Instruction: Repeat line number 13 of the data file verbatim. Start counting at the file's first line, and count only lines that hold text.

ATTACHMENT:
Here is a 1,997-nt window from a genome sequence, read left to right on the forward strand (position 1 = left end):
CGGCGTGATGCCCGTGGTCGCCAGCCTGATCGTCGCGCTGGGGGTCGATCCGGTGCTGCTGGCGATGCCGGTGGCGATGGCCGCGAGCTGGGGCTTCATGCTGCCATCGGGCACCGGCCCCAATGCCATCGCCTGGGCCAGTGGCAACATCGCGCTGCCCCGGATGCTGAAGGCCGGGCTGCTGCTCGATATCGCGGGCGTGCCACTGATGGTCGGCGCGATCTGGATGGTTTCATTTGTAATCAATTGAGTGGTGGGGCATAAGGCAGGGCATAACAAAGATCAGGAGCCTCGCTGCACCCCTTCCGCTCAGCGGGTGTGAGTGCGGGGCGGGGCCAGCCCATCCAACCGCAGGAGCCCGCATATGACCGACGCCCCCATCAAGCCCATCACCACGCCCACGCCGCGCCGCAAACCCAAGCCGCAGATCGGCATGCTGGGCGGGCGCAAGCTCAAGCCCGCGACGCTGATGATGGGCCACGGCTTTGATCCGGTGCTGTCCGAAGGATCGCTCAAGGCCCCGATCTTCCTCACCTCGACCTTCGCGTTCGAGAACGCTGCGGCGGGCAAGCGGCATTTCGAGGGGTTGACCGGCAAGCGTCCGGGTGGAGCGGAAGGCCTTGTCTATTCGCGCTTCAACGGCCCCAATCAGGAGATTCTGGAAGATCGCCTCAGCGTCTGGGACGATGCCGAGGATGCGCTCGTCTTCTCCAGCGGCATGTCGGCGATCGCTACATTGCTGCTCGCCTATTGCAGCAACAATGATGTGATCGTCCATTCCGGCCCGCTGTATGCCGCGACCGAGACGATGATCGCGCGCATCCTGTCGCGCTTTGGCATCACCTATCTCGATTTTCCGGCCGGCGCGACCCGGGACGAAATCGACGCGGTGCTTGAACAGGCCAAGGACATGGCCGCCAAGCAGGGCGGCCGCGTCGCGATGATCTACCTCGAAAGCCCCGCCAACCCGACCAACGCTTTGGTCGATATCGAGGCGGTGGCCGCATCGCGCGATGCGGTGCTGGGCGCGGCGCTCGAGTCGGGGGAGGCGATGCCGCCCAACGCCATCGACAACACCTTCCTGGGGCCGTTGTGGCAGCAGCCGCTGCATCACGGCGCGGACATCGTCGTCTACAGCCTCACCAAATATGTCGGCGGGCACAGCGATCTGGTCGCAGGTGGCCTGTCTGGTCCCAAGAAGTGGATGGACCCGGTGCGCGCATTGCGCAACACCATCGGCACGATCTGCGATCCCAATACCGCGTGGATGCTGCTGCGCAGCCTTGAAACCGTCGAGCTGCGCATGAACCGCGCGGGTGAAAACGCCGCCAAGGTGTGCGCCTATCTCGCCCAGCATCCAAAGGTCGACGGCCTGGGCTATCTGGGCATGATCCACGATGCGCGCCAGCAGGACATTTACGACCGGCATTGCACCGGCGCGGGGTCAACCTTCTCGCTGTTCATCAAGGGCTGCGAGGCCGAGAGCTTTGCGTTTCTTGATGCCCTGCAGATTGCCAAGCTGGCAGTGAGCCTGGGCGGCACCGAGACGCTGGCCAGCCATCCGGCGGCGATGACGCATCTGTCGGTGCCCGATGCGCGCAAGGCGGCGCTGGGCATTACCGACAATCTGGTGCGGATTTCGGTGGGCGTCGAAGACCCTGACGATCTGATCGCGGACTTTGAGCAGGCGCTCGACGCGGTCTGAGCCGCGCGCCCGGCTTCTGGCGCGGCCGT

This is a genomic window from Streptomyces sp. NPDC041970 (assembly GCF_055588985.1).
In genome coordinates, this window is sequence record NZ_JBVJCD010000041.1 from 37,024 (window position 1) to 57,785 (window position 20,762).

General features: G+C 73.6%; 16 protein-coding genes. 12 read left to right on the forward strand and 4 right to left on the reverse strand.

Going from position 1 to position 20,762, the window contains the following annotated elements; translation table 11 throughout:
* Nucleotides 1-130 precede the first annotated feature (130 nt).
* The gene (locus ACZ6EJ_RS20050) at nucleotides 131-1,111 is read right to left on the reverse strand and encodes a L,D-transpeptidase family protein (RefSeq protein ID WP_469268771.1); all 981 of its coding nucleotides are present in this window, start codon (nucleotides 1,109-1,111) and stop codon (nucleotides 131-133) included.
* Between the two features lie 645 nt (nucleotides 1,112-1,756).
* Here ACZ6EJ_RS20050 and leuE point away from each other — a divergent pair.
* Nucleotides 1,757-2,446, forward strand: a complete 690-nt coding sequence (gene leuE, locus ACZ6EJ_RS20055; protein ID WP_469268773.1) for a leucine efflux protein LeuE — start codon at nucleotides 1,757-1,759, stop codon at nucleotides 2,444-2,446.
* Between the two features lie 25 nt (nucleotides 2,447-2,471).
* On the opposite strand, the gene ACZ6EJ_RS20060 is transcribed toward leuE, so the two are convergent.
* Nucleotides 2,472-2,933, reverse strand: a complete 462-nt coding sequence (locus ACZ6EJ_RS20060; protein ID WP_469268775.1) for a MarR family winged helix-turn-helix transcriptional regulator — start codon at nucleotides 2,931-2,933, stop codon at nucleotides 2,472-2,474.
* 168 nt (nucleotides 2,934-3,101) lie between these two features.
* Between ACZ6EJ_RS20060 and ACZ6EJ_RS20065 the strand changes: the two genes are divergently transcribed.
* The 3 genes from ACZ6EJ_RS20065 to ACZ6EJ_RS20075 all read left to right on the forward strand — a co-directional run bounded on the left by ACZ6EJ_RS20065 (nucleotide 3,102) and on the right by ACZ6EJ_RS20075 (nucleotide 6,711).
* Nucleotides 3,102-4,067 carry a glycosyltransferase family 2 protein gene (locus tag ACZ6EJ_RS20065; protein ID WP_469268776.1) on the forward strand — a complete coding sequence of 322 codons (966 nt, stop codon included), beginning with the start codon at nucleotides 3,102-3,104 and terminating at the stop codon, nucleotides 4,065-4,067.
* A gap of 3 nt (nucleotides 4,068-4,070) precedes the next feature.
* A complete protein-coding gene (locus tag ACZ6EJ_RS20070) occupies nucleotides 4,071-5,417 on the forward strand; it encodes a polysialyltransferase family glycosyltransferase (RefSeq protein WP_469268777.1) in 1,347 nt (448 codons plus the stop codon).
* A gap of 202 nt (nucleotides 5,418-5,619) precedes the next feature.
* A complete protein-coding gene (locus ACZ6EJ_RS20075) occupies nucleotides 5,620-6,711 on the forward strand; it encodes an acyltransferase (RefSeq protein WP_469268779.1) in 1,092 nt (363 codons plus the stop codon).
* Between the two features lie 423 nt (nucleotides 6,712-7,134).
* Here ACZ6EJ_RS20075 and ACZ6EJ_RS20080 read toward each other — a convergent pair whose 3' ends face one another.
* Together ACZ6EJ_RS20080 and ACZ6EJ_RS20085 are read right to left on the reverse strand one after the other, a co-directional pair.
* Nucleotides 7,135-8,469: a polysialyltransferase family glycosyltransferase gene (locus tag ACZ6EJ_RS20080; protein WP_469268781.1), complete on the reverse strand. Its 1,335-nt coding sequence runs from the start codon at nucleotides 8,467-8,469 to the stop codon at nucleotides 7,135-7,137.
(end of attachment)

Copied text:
* On the opposite strand, the gene ACZ6EJ_RS20060 is transcribed toward leuE, so the two are convergent.